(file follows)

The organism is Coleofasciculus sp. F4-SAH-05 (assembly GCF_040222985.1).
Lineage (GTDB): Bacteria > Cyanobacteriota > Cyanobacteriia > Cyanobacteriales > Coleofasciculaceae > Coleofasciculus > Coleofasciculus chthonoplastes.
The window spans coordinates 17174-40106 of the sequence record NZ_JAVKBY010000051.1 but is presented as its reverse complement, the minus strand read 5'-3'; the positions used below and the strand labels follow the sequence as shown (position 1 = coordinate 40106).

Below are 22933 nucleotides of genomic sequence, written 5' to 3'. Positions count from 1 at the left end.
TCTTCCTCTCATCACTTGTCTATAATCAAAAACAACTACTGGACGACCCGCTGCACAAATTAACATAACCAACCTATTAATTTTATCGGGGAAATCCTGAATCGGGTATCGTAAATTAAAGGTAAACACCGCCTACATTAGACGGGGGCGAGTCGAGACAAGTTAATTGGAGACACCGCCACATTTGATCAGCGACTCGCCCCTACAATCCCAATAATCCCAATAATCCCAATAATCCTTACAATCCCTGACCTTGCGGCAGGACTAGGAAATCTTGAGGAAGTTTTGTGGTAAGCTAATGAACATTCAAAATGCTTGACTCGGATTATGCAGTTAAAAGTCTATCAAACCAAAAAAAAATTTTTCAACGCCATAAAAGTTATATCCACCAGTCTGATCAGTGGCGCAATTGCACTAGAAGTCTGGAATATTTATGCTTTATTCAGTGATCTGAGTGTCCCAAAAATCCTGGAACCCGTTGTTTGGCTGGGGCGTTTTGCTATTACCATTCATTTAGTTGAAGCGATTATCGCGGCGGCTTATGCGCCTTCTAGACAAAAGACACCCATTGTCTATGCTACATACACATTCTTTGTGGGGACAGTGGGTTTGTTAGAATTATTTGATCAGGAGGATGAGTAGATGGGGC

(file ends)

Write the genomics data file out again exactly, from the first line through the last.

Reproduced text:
The organism is Coleofasciculus sp. F4-SAH-05 (assembly GCF_040222985.1).
Lineage (GTDB): Bacteria > Cyanobacteriota > Cyanobacteriia > Cyanobacteriales > Coleofasciculaceae > Coleofasciculus > Coleofasciculus chthonoplastes.
The window spans coordinates 17174-40106 of the sequence record NZ_JAVKBY010000051.1 but is presented as its reverse complement, the minus strand read 5'-3'; the positions used below and the strand labels follow the sequence as shown (position 1 = coordinate 40106).

Below are 22933 nucleotides of genomic sequence, written 5' to 3'. Positions count from 1 at the left end.
TCTTCCTCTCATCACTTGTCTATAATCAAAAACAACTACTGGACGACCCGCTGCACAAATTAACATAACCAACCTATTAATTTTATCGGGGAAATCCTGAATCGGGTATCGTAAATTAAAGGTAAACACCGCCTACATTAGACGGGGGCGAGTCGAGACAAGTTAATTGGAGACACCGCCACATTTGATCAGCGACTCGCCCCTACAATCCCAATAATCCCAATAATCCCAATAATCCTTACAATCCCTGACCTTGCGGCAGGACTAGGAAATCTTGAGGAAGTTTTGTGGTAAGCTAATGAACATTCAAAATGCTTGACTCGGATTATGCAGTTAAAAGTCTATCAAACCAAAAAAAAATTTTTCAACGCCATAAAAGTTATATCCACCAGTCTGATCAGTGGCGCAATTGCACTAGAAGTCTGGAATATTTATGCTTTATTCAGTGATCTGAGTGTCCCAAAAATCCTGGAACCCGTTGTTTGGCTGGGGCGTTTTGCTATTACCATTCATTTAGTTGAAGCGATTATCGCGGCGGCTTATGCGCCTTCTAGACAAAAGACACCCATTGTCTATGCTACATACACATTCTTTGTGGGGACAGTGGGTTTGTTAGAATTATTTGATCAGGAGGATGAGTAGATGGGGC